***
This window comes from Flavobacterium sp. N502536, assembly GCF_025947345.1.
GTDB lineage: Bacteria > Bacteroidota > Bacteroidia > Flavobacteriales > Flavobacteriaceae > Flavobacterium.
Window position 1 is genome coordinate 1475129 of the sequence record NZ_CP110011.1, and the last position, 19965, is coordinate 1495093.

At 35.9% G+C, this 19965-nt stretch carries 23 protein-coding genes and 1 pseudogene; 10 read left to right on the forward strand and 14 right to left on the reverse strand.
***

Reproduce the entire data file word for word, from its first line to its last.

This window comes from Flavobacterium sp. N502536, assembly GCF_025947345.1.
GTDB lineage: Bacteria > Bacteroidota > Bacteroidia > Flavobacteriales > Flavobacteriaceae > Flavobacterium.
Window position 1 is genome coordinate 1475129 of the sequence record NZ_CP110011.1, and the last position, 19965, is coordinate 1495093.

At 35.9% G+C, this 19965-nt stretch carries 23 protein-coding genes and 1 pseudogene; 10 read left to right on the forward strand and 14 right to left on the reverse strand.